Though the White River can be traversed by battleships, it still requires a careful navigational procedure. Captain Mark Taylor, former operator of a riverboat on the White River, says: “While the White River is wide and deep enough for most large vessels, one must still be adept in the navigational process. This means understanding the layout of the White River, the waterways, and the changing currents of the river.”
The White River is an excellent choice to traverse with a battleship, as the contours of the river offer greater navigational ease than most other rivers on this list. It may not be a Mississippi River, but the White River offers opportunities aplenty when it comes to battleships.
The Red River is the longest tributary and second-longest river in the southern Great Plains region of the United States. At 700 miles long, the river runs from Texas to Oklahoma, eventually merging with the Mississippi River at the city of Louisiana.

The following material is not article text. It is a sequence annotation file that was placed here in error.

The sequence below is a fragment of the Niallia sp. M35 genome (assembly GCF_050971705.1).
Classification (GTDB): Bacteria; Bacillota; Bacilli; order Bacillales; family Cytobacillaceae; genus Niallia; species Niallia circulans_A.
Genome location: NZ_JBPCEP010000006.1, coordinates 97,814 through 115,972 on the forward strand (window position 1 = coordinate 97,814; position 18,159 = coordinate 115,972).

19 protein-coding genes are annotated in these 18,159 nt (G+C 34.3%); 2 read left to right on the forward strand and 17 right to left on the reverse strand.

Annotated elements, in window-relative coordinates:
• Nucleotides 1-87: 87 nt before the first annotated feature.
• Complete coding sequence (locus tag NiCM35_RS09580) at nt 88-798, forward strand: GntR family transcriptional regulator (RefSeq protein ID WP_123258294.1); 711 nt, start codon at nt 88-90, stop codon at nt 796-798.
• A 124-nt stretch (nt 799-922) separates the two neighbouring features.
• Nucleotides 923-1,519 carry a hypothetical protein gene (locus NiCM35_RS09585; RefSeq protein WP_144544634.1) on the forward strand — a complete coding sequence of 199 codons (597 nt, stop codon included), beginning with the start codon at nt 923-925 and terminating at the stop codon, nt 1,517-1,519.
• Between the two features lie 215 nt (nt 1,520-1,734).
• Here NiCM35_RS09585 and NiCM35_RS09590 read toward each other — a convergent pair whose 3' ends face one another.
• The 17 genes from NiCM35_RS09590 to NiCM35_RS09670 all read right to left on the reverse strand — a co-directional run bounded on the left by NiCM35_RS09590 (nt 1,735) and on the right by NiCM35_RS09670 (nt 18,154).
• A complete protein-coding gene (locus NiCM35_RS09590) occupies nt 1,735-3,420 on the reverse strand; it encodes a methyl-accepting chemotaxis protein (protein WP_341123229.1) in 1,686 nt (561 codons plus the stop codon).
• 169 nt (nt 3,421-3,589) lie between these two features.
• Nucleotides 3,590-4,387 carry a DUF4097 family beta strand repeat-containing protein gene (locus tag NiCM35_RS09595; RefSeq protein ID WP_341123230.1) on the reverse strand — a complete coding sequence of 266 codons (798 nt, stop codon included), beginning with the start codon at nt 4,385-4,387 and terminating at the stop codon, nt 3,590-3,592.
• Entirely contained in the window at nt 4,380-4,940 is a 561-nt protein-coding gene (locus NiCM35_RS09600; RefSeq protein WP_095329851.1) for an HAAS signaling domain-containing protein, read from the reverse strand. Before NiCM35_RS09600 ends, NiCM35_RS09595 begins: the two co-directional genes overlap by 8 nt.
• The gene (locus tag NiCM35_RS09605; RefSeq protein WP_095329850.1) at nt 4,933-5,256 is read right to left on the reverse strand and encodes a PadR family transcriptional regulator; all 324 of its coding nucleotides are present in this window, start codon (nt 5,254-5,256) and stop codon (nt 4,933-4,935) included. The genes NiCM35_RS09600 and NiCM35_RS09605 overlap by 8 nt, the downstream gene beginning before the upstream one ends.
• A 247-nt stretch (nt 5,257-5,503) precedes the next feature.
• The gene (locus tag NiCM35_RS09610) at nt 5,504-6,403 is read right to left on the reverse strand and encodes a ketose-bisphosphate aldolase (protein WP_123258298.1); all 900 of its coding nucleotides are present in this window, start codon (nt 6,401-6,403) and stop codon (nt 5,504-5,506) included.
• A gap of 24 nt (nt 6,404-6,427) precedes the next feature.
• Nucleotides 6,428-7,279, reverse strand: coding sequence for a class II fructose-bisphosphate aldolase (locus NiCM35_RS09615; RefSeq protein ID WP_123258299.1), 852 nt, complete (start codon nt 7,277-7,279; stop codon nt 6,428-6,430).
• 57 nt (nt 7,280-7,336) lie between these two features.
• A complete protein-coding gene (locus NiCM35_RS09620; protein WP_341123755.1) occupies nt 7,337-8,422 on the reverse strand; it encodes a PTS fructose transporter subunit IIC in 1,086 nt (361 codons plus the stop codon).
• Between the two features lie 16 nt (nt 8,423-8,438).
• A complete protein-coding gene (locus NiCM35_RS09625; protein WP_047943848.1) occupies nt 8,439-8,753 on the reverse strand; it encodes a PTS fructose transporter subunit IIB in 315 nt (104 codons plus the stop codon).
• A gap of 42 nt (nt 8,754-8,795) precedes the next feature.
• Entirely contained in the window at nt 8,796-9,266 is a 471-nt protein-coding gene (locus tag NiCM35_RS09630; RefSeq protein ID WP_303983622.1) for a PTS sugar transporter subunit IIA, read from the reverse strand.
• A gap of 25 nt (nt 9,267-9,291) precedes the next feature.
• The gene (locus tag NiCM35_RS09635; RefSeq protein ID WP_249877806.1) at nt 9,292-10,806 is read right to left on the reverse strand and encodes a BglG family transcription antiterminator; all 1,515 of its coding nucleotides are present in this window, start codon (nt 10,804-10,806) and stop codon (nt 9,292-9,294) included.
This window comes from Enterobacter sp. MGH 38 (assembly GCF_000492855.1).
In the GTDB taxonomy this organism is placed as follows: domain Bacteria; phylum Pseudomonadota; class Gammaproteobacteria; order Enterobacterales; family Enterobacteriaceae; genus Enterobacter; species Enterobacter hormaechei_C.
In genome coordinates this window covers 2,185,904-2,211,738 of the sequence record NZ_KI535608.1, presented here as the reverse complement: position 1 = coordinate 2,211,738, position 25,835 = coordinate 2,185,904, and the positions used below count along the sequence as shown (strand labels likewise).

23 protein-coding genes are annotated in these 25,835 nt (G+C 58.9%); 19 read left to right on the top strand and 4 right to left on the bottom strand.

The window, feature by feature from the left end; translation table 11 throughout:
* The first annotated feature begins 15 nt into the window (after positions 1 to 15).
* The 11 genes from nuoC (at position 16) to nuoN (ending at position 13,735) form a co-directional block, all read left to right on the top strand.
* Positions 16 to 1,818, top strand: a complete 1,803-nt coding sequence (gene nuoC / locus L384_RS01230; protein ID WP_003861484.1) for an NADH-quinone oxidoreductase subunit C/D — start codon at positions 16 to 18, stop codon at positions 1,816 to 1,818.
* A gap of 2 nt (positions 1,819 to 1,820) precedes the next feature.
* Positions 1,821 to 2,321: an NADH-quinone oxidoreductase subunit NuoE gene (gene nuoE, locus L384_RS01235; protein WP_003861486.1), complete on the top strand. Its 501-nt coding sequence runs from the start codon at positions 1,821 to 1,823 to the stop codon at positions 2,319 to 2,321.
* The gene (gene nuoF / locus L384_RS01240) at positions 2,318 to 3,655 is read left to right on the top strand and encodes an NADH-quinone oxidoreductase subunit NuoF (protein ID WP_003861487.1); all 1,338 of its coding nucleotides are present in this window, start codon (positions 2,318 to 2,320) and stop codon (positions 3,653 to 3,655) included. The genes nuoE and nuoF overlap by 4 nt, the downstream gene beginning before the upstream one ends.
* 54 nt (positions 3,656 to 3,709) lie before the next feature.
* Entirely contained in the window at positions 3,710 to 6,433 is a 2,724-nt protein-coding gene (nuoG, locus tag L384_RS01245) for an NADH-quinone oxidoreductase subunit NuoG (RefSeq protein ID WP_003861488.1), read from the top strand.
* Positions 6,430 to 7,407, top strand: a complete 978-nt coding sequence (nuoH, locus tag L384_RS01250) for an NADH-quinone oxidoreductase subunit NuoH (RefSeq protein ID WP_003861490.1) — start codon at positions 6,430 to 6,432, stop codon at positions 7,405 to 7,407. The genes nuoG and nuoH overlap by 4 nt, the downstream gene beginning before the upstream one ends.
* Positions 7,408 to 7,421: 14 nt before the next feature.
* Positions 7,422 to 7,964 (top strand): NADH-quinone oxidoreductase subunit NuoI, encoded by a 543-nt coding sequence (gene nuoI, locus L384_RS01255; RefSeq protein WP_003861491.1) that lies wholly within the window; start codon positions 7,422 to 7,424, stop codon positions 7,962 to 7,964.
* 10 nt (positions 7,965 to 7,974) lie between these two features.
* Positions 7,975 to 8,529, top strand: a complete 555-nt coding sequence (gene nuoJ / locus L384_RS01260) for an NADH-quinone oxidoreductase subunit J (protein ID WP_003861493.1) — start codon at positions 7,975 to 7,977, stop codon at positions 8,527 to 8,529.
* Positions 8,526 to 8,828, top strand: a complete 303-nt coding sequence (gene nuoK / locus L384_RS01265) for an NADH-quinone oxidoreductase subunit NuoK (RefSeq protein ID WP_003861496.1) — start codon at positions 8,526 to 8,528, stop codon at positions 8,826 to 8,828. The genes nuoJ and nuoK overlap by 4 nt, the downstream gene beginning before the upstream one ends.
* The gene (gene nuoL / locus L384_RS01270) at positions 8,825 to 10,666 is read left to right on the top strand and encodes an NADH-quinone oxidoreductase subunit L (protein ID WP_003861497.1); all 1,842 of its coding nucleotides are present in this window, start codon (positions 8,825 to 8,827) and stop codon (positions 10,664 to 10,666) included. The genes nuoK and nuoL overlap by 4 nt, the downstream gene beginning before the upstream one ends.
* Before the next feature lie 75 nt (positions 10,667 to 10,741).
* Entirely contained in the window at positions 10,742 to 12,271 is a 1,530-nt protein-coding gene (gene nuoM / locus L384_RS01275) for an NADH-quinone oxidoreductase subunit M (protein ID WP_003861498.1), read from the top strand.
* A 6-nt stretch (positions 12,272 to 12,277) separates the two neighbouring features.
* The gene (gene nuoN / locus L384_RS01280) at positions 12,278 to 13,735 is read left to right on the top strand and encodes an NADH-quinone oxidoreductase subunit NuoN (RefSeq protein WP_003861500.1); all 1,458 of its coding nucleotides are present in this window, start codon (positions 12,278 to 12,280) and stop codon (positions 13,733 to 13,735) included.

Despite the Red River being shorter than the other rivers discussed in this article, it still offers the opportunity for a battleship to traverse it. It comes with a consistent water level and deep stretch, though the waves are unpredictable and swifter than most waterways. As a result, navigating a battleship down the river would require assistance from experienced personnel.
Robert Randolph, Instructor at the U.S. Naval Academy, confirms: “The Red River requires particular knowledge on how to traverse it. Any movement of a battleship down the river must be conducted with care and expertise, as the wakes created by these vessels can damage the shorelines and smaller vessels.”
It is possible for a battleship to traverse the Red River, but with extreme caution. The obstacles and challenges of the waterway offer plenty of rewards should a navigational plan remain successful, but they must never be underestimated.